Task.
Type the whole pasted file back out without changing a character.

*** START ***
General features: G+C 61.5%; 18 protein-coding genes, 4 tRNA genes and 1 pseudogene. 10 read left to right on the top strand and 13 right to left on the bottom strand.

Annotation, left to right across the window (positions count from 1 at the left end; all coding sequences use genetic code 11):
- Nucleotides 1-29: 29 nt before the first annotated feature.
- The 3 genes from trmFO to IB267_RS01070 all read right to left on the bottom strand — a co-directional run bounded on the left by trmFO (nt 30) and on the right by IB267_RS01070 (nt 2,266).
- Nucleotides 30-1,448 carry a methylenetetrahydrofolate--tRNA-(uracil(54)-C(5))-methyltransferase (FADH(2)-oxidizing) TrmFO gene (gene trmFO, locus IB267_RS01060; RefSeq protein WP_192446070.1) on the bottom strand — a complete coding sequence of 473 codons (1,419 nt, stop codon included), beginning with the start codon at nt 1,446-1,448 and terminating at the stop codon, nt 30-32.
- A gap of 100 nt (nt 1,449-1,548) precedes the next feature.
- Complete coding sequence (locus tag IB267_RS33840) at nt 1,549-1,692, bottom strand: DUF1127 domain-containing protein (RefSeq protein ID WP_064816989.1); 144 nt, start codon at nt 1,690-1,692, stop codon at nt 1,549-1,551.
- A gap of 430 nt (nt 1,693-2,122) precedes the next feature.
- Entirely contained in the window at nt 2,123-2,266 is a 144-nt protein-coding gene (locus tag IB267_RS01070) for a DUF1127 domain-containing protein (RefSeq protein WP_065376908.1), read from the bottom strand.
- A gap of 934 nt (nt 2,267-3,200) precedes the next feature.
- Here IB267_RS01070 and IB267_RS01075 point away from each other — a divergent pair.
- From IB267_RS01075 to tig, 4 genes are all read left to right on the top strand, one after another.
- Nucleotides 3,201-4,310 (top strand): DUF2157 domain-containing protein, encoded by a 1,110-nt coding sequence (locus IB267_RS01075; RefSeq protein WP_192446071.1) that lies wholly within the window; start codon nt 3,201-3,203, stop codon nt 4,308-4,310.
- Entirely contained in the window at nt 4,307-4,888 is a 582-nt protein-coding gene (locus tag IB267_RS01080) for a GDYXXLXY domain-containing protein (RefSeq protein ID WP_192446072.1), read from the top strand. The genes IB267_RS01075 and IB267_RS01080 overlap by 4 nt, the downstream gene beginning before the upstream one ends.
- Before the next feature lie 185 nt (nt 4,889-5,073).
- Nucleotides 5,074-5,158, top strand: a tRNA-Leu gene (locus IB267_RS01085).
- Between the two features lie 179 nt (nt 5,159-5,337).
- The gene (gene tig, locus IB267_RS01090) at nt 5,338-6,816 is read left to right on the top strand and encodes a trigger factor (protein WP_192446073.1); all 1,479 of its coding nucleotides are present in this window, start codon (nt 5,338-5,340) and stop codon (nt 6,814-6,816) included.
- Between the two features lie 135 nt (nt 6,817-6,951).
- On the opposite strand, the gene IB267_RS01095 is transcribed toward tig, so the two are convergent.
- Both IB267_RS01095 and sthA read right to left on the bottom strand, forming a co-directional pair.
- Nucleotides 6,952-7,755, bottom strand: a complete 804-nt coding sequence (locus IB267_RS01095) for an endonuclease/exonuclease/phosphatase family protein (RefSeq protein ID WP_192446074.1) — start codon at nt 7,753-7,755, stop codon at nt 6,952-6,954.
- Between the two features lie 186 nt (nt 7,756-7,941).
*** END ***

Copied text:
General features: G+C 61.5%; 18 protein-coding genes, 4 tRNA genes and 1 pseudogene. 10 read left to right on the top strand and 13 right to left on the bottom strand.

Annotation, left to right across the window (positions count from 1 at the left end; all coding sequences use genetic code 11):
- Nucleotides 1-29: 29 nt before the first annotated feature.
- The 3 genes from trmFO to IB267_RS01070 all read right to left on the bottom strand — a co-directional run bounded on the left by trmFO (nt 30) and on the right by IB267_RS01070 (nt 2,266).
- Nucleotides 30-1,448 carry a methylenetetrahydrofolate--tRNA-(uracil(54)-C(5))-methyltransferase (FADH(2)-oxidizing) TrmFO gene (gene trmFO, locus IB267_RS01060; RefSeq protein WP_192446070.1) on the bottom strand — a complete coding sequence of 473 codons (1,419 nt, stop codon included), beginning with the start codon at nt 1,446-1,448 and terminating at the stop codon, nt 30-32.
- A gap of 100 nt (nt 1,449-1,548) precedes the next feature.
- Complete coding sequence (locus tag IB267_RS33840) at nt 1,549-1,692, bottom strand: DUF1127 domain-containing protein (RefSeq protein ID WP_064816989.1); 144 nt, start codon at nt 1,690-1,692, stop codon at nt 1,549-1,551.
- A gap of 430 nt (nt 1,693-2,122) precedes the next feature.
- Entirely contained in the window at nt 2,123-2,266 is a 144-nt protein-coding gene (locus tag IB267_RS01070) for a DUF1127 domain-containing protein (RefSeq protein WP_065376908.1), read from the bottom strand.
- A gap of 934 nt (nt 2,267-3,200) precedes the next feature.
- Here IB267_RS01070 and IB267_RS01075 point away from each other — a divergent pair.
- From IB267_RS01075 to tig, 4 genes are all read left to right on the top strand, one after another.
- Nucleotides 3,201-4,310 (top strand): DUF2157 domain-containing protein, encoded by a 1,110-nt coding sequence (locus IB267_RS01075; RefSeq protein WP_192446071.1) that lies wholly within the window; start codon nt 3,201-3,203, stop codon nt 4,308-4,310.
- Entirely contained in the window at nt 4,307-4,888 is a 582-nt protein-coding gene (locus tag IB267_RS01080) for a GDYXXLXY domain-containing protein (RefSeq protein ID WP_192446072.1), read from the top strand. The genes IB267_RS01075 and IB267_RS01080 overlap by 4 nt, the downstream gene beginning before the upstream one ends.
- Before the next feature lie 185 nt (nt 4,889-5,073).
- Nucleotides 5,074-5,158, top strand: a tRNA-Leu gene (locus IB267_RS01085).
- Between the two features lie 179 nt (nt 5,159-5,337).
- The gene (gene tig, locus IB267_RS01090) at nt 5,338-6,816 is read left to right on the top strand and encodes a trigger factor (protein WP_192446073.1); all 1,479 of its coding nucleotides are present in this window, start codon (nt 5,338-5,340) and stop codon (nt 6,814-6,816) included.
- Between the two features lie 135 nt (nt 6,817-6,951).
- On the opposite strand, the gene IB267_RS01095 is transcribed toward tig, so the two are convergent.
- Both IB267_RS01095 and sthA read right to left on the bottom strand, forming a co-directional pair.
- Nucleotides 6,952-7,755, bottom strand: a complete 804-nt coding sequence (locus IB267_RS01095) for an endonuclease/exonuclease/phosphatase family protein (RefSeq protein ID WP_192446074.1) — start codon at nt 7,753-7,755, stop codon at nt 6,952-6,954.
- Between the two features lie 186 nt (nt 7,756-7,941).